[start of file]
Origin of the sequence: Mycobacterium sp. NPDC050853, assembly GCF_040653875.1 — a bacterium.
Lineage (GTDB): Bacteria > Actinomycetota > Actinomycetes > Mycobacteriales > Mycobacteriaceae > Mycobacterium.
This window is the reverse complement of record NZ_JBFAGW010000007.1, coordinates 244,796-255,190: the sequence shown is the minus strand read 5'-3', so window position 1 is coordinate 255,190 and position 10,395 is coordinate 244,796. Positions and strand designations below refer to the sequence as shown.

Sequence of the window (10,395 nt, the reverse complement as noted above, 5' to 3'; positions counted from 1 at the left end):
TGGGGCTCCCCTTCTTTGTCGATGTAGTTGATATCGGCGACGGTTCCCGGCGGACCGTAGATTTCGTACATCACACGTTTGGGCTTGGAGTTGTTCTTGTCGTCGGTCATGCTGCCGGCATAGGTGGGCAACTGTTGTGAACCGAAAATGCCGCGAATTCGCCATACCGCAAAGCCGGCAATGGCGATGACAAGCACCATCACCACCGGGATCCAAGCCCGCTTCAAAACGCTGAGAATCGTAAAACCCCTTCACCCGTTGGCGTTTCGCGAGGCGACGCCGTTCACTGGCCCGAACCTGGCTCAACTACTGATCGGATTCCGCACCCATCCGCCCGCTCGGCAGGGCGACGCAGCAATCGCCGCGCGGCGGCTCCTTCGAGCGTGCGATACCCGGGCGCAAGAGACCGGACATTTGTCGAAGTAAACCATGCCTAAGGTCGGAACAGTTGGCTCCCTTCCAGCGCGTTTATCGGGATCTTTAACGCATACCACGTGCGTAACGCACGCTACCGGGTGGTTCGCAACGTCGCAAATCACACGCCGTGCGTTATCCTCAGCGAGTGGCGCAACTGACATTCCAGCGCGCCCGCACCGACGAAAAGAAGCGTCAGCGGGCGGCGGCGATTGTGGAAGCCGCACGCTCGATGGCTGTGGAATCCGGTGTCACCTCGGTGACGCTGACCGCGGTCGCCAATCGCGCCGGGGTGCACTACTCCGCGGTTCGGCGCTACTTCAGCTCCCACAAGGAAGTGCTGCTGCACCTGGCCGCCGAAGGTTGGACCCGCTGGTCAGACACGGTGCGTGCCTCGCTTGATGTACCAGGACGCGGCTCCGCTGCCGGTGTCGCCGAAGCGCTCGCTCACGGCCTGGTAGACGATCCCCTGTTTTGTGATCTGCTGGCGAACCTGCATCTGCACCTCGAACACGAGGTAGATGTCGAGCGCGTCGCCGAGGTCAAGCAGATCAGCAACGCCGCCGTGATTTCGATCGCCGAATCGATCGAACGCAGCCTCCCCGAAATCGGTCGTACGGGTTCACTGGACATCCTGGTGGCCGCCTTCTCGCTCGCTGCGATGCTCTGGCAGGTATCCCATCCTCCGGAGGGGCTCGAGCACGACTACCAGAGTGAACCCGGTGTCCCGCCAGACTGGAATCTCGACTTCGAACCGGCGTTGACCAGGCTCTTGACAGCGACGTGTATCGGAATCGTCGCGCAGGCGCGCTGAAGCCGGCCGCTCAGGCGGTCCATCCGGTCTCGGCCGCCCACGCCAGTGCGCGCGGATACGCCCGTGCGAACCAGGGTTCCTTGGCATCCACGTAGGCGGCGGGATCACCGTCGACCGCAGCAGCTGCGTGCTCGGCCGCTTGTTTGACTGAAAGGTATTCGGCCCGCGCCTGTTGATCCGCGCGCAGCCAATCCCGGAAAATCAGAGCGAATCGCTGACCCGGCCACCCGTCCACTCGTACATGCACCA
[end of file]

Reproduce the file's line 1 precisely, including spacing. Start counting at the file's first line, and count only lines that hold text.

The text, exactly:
Origin of the sequence: Mycobacterium sp. NPDC050853, assembly GCF_040653875.1 — a bacterium.